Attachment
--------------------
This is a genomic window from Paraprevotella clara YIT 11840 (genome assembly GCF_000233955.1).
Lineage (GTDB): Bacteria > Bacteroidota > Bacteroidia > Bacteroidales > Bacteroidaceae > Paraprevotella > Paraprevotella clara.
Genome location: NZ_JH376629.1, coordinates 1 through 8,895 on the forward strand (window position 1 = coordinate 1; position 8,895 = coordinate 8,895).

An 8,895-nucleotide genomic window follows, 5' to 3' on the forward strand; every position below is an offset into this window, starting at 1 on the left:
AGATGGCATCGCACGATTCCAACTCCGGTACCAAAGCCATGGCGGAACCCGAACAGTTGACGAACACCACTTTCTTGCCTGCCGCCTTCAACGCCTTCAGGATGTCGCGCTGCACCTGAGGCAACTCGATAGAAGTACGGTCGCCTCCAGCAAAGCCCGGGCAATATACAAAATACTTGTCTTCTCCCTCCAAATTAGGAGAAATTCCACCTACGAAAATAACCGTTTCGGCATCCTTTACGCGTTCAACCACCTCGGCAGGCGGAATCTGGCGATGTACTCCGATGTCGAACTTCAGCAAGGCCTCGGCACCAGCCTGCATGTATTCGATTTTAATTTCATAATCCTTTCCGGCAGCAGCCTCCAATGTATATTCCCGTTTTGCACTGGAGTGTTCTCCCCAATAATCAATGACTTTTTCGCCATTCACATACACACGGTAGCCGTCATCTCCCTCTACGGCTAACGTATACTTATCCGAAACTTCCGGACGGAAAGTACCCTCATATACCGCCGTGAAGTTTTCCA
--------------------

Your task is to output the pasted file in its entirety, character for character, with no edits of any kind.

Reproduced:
This is a genomic window from Paraprevotella clara YIT 11840 (genome assembly GCF_000233955.1).
Lineage (GTDB): Bacteria > Bacteroidota > Bacteroidia > Bacteroidales > Bacteroidaceae > Paraprevotella > Paraprevotella clara.
Genome location: NZ_JH376629.1, coordinates 1 through 8,895 on the forward strand (window position 1 = coordinate 1; position 8,895 = coordinate 8,895).

An 8,895-nucleotide genomic window follows, 5' to 3' on the forward strand; every position below is an offset into this window, starting at 1 on the left:
AGATGGCATCGCACGATTCCAACTCCGGTACCAAAGCCATGGCGGAACCCGAACAGTTGACGAACACCACTTTCTTGCCTGCCGCCTTCAACGCCTTCAGGATGTCGCGCTGCACCTGAGGCAACTCGATAGAAGTACGGTCGCCTCCAGCAAAGCCCGGGCAATATACAAAATACTTGTCTTCTCCCTCCAAATTAGGAGAAATTCCACCTACGAAAATAACCGTTTCGGCATCCTTTACGCGTTCAACCACCTCGGCAGGCGGAATCTGGCGATGTACTCCGATGTCGAACTTCAGCAAGGCCTCGGCACCAGCCTGCATGTATTCGATTTTAATTTCATAATCCTTTCCGGCAGCAGCCTCCAATGTATATTCCCGTTTTGCACTGGAGTGTTCTCCCCAATAATCAATGACTTTTTCGCCATTCACATACACACGGTAGCCGTCATCTCCCTCTACGGCTAACGTATACTTATCCGAAACTTCCGGACGGAAAGTACCCTCATATACCGCCGTGAAGTTTTCCA